Three Mo' Tenors showcase versatility

Concert: The classically trained singers launched the Anne Arundel Community Concert Association's 50th anniversary with a performance that blended opera and jazz.

Howard Live

September 27, 2001|By Mary Johnson | Mary Johnson,SPECIAL TO THE SUN

Three Mo' Tenors are so versatile that they might also be called Three Tenors and More.

Coming off a television appearance that introduced them to a national audience, the classically trained tenors launched the Anne Arundel Community Concert Association's golden anniversary celebration Friday with a sparkling concert that blended opera and jazz.

Appearing before a near-capacity audience at the Chesapeake Center for the Creative Arts, Thomas Young, Rodrick Dixon and Victor Trent Cook displayed golden voices and an abundance of musicality, soul, spirituality, rhythm and infectious joy.

Wisely repeating much of the material from their appearance last month on the PBS program Great Performances, the Tenors opened last week's concert with Giuseppe Verdi's "La Donna e mobile" from Rigoletto, with each taking a solo turn. Their exciting harmonies gained an added dimension with Cook's dazzling countertenor.

Young's "Nessun dorma" from Giacomo Puccini's Turandot seemed more sublime live than during the group's appearance on Great Performances.

Those who heard Dixon's "Ah, Mes Amis, Pour Mon Ame" from Gaetano Donizetti's La Fille du Regiment on the television program witnessed an equally fearless live performance Friday.

The trio's expertise with the classical repertoire only began to showcase their talents. Cook brought Cab Calloway back to life with a lively version of "Minnie the Moocher." That was followed by a poignant, soul-stirring "Were You There?" that recalled the abiding faith and consummate artistry of Marian Anderson.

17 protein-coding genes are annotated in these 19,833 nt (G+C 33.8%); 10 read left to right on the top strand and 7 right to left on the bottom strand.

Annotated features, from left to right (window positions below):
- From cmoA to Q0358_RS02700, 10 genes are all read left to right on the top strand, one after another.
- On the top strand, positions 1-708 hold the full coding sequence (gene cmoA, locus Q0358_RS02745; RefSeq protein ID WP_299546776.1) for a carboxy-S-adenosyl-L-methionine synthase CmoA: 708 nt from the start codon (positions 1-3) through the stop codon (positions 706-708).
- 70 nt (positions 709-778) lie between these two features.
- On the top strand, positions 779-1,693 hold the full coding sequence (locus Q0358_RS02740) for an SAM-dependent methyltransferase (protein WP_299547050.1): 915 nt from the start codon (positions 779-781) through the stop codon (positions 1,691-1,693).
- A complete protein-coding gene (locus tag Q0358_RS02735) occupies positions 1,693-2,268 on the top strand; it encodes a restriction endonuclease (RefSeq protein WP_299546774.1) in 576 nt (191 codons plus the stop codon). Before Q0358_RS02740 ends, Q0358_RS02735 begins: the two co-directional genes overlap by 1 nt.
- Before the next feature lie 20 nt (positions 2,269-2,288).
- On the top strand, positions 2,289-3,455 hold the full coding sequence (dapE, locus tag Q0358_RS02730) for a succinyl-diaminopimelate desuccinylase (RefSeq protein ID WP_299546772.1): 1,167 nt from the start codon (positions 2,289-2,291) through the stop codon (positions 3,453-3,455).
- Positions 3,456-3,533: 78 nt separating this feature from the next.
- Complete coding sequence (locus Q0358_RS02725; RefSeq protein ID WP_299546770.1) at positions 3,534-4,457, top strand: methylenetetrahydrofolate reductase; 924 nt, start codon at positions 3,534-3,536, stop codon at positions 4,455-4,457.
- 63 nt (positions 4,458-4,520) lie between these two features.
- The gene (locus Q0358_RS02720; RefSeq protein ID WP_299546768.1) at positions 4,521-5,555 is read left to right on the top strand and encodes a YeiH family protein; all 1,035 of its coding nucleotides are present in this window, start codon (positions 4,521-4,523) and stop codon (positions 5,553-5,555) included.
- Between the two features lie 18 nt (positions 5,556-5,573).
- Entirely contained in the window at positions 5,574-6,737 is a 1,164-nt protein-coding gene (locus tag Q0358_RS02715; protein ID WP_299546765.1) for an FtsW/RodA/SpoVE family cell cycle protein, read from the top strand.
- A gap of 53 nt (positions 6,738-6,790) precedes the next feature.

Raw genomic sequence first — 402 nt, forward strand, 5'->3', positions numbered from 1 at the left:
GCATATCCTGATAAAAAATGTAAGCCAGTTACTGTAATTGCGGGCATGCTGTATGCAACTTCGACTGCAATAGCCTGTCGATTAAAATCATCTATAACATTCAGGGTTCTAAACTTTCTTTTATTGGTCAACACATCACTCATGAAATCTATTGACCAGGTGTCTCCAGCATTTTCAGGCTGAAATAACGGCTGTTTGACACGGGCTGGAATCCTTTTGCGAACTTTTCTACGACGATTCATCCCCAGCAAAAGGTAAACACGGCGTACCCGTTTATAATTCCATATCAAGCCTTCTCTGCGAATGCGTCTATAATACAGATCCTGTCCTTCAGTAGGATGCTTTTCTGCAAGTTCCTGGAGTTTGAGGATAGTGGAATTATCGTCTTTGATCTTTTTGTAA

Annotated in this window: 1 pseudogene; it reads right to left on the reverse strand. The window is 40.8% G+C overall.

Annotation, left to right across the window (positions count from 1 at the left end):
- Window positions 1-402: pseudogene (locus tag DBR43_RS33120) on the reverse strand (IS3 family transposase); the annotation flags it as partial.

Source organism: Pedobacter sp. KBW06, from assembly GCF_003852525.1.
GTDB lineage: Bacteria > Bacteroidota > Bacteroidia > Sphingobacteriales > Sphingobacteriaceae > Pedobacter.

After the operatic arias, the tenors turned to popular music, bringing a classical dimension to Broadway tunes and jazz.

When Young sang Stephen Sondheim's "Send in the Clowns," he invested it with more feeling and substance than the song seemed to possess. And Young's scat singing rivaled the great Ella Fitzgerald's.

The trio sang a heartfelt "America the Beautiful" that seemed to have new meaning after Sept. 11.

Equally stirring was Dixon's "Make them Hear You" from the Ahrens-Flaherty show Ragtime. The song spoke eloquently of the injustice that still exists preventing African-American tenors from being heard.

The trio's producer Marion J. Caffey has said he was inspired by the original Three Tenors, Carreras, Domingo and Pavarotti, to present classically trained voices tackling other genres of music, such as gospel, jazz, blues, Broadway, soul and spirituals.

Caffey has said he "wanted to emphasize the versatility of African-American operatic tenors" to prove that they can sing challenging roles in opera houses, where few black men are seen.

The group's performance at the Chesapeake Center will be difficult to top, but they are scheduled to return to the Baltimore area for concerts Jan. 22 and March 19 at Meyerhoff Symphony Hall.

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